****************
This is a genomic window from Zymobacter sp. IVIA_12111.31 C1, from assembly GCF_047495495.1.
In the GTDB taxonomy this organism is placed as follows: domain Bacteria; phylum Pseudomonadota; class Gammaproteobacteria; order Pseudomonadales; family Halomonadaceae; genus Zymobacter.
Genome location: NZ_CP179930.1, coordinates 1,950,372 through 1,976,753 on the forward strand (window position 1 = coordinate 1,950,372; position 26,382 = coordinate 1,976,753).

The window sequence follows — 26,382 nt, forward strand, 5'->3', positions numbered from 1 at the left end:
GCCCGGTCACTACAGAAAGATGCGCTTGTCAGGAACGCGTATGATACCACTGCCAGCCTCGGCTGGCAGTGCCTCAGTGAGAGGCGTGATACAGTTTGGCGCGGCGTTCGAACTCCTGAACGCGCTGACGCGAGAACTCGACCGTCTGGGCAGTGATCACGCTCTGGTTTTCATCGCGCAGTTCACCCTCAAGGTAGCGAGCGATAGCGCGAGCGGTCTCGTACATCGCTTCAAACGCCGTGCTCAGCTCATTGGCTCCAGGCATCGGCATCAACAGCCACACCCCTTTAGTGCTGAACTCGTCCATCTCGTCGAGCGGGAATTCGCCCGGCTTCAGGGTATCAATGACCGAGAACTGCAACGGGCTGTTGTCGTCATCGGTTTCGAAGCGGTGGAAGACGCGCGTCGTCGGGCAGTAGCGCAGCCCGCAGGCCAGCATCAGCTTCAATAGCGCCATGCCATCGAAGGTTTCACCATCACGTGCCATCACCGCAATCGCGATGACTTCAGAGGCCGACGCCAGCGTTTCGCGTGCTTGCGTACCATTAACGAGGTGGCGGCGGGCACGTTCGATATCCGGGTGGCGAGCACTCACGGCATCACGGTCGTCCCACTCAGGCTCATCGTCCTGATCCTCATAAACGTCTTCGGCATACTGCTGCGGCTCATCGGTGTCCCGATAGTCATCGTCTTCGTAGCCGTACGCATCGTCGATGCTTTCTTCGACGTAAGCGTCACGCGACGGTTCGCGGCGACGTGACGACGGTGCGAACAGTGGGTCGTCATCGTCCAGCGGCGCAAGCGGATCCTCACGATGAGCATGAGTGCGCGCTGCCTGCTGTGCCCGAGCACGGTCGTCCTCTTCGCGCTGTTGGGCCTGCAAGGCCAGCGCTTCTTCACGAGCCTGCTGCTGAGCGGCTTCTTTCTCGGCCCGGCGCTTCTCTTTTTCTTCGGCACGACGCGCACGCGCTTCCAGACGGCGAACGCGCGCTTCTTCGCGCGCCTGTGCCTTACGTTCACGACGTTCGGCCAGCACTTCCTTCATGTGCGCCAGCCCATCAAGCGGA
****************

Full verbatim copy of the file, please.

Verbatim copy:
This is a genomic window from Zymobacter sp. IVIA_12111.31 C1, from assembly GCF_047495495.1.
In the GTDB taxonomy this organism is placed as follows: domain Bacteria; phylum Pseudomonadota; class Gammaproteobacteria; order Pseudomonadales; family Halomonadaceae; genus Zymobacter.
Genome location: NZ_CP179930.1, coordinates 1,950,372 through 1,976,753 on the forward strand (window position 1 = coordinate 1,950,372; position 26,382 = coordinate 1,976,753).

The window sequence follows — 26,382 nt, forward strand, 5'->3', positions numbered from 1 at the left end:
GCCCGGTCACTACAGAAAGATGCGCTTGTCAGGAACGCGTATGATACCACTGCCAGCCTCGGCTGGCAGTGCCTCAGTGAGAGGCGTGATACAGTTTGGCGCGGCGTTCGAACTCCTGAACGCGCTGACGCGAGAACTCGACCGTCTGGGCAGTGATCACGCTCTGGTTTTCATCGCGCAGTTCACCCTCAAGGTAGCGAGCGATAGCGCGAGCGGTCTCGTACATCGCTTCAAACGCCGTGCTCAGCTCATTGGCTCCAGGCATCGGCATCAACAGCCACACCCCTTTAGTGCTGAACTCGTCCATCTCGTCGAGCGGGAATTCGCCCGGCTTCAGGGTATCAATGACCGAGAACTGCAACGGGCTGTTGTCGTCATCGGTTTCGAAGCGGTGGAAGACGCGCGTCGTCGGGCAGTAGCGCAGCCCGCAGGCCAGCATCAGCTTCAATAGCGCCATGCCATCGAAGGTTTCACCATCACGTGCCATCACCGCAATCGCGATGACTTCAGAGGCCGACGCCAGCGTTTCGCGTGCTTGCGTACCATTAACGAGGTGGCGGCGGGCACGTTCGATATCCGGGTGGCGAGCACTCACGGCATCACGGTCGTCCCACTCAGGCTCATCGTCCTGATCCTCATAAACGTCTTCGGCATACTGCTGCGGCTCATCGGTGTCCCGATAGTCATCGTCTTCGTAGCCGTACGCATCGTCGATGCTTTCTTCGACGTAAGCGTCACGCGACGGTTCGCGGCGACGTGACGACGGTGCGAACAGTGGGTCGTCATCGTCCAGCGGCGCAAGCGGATCCTCACGATGAGCATGAGTGCGCGCTGCCTGCTGTGCCCGAGCACGGTCGTCCTCTTCGCGCTGTTGGGCCTGCAAGGCCAGCGCTTCTTCACGAGCCTGCTGCTGAGCGGCTTCTTTCTCGGCCCGGCGCTTCTCTTTTTCTTCGGCACGACGCGCACGCGCTTCCAGACGGCGAACGCGCGCTTCTTCGCGCGCCTGTGCCTTACGTTCACGACGTTCGGCCAGCACTTCCTTCATGTGCGCCAGCCCATCAAGCGGA